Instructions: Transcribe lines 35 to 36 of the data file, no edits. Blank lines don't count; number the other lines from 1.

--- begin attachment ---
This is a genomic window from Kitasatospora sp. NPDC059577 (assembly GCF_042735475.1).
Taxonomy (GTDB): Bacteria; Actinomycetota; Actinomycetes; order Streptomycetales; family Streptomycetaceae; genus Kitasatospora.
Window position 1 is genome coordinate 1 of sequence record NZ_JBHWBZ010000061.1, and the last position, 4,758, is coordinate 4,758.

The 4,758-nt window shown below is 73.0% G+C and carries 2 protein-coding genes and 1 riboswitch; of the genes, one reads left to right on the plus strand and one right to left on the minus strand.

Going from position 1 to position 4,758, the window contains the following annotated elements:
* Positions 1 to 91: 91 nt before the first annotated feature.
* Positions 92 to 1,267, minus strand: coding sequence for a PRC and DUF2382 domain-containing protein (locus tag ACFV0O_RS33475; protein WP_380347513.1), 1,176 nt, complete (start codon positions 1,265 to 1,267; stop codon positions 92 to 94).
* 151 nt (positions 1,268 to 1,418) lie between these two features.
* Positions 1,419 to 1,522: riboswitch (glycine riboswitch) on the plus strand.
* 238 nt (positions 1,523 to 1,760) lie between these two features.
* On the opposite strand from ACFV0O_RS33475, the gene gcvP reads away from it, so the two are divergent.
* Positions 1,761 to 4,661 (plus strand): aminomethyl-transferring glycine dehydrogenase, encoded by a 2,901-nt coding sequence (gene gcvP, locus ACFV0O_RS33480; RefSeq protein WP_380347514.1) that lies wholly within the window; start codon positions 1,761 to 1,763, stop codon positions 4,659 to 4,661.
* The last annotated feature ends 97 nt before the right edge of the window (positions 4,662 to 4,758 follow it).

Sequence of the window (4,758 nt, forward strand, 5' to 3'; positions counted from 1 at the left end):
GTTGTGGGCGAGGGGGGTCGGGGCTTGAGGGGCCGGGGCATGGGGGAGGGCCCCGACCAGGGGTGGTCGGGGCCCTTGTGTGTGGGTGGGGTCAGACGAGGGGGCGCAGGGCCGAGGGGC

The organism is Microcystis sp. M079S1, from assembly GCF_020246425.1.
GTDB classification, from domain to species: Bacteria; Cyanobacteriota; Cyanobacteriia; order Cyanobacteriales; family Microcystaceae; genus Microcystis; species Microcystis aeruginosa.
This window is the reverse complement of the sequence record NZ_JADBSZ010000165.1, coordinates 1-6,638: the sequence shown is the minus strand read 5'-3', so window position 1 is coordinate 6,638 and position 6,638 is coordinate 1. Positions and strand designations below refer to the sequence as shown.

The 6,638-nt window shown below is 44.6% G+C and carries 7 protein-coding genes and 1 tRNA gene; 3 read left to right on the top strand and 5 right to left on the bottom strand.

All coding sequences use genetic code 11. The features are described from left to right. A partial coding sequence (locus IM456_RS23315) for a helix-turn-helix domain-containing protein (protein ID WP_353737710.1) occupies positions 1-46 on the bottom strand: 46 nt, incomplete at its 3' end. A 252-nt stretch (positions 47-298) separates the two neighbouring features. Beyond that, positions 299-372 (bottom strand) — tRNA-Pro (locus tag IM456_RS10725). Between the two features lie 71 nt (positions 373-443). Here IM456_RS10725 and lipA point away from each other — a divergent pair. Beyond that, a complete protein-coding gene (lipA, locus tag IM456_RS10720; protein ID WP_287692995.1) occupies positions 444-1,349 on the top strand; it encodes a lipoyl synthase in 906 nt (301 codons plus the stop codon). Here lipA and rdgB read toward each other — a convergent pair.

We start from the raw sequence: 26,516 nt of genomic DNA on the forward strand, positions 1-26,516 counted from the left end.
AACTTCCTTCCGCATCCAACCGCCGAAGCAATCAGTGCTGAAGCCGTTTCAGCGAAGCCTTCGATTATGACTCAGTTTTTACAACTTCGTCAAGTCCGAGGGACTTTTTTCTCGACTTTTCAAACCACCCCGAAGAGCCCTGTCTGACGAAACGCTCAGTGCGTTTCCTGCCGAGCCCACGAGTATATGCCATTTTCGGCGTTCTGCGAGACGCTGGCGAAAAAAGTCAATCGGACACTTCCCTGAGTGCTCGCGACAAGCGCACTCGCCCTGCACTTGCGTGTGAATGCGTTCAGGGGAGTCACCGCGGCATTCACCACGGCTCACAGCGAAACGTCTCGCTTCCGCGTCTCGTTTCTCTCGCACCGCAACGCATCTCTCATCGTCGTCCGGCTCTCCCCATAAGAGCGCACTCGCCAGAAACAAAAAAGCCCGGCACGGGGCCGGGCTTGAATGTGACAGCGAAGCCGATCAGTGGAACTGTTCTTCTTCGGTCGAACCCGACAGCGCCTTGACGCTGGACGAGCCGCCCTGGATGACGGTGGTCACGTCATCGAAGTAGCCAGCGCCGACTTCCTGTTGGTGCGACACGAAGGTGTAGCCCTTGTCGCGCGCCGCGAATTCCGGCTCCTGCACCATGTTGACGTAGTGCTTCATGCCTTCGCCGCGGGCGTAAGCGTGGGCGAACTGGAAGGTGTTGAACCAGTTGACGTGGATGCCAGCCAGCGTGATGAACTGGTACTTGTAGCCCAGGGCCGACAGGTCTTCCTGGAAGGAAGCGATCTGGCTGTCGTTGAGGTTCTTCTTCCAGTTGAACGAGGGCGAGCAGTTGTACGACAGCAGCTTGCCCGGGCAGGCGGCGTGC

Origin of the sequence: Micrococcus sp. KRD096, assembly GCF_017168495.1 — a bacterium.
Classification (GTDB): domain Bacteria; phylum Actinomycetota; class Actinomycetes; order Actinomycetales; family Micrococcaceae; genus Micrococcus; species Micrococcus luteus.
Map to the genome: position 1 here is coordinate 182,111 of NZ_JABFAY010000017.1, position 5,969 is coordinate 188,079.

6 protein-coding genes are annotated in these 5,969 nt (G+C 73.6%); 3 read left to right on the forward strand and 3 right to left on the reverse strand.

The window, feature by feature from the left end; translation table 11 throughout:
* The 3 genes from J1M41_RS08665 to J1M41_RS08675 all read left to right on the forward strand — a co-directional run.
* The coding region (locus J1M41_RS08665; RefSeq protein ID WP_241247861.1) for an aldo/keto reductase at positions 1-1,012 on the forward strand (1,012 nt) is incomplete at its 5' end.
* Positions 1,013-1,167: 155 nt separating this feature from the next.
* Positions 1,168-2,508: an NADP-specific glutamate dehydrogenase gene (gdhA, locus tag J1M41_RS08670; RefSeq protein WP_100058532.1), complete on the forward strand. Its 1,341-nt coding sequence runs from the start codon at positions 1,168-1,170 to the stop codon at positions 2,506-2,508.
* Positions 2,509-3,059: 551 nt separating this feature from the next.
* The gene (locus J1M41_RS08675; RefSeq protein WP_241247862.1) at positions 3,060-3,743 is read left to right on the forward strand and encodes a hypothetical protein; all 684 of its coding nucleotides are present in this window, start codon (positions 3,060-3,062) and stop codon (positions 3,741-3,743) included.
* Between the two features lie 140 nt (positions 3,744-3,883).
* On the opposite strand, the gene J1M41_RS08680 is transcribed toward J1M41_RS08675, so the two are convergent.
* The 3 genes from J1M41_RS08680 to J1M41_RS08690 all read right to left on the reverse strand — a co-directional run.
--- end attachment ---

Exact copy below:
* On the opposite strand, the gene J1M41_RS08680 is transcribed toward J1M41_RS08675, so the two are convergent.
* The 3 genes from J1M41_RS08680 to J1M41_RS08690 all read right to left on the reverse strand — a co-directional run.